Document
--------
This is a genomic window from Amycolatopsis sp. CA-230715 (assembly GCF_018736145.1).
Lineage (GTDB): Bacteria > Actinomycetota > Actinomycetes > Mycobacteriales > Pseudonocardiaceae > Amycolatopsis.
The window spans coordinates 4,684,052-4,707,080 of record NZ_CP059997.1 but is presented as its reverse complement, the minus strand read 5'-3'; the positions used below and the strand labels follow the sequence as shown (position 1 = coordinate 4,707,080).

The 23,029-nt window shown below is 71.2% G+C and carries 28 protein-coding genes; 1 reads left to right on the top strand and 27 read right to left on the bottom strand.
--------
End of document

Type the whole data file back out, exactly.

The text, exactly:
This is a genomic window from Amycolatopsis sp. CA-230715 (assembly GCF_018736145.1).
Lineage (GTDB): Bacteria > Actinomycetota > Actinomycetes > Mycobacteriales > Pseudonocardiaceae > Amycolatopsis.
The window spans coordinates 4,684,052-4,707,080 of record NZ_CP059997.1 but is presented as its reverse complement, the minus strand read 5'-3'; the positions used below and the strand labels follow the sequence as shown (position 1 = coordinate 4,707,080).

The 23,029-nt window shown below is 71.2% G+C and carries 28 protein-coding genes; 1 reads left to right on the top strand and 27 read right to left on the bottom strand.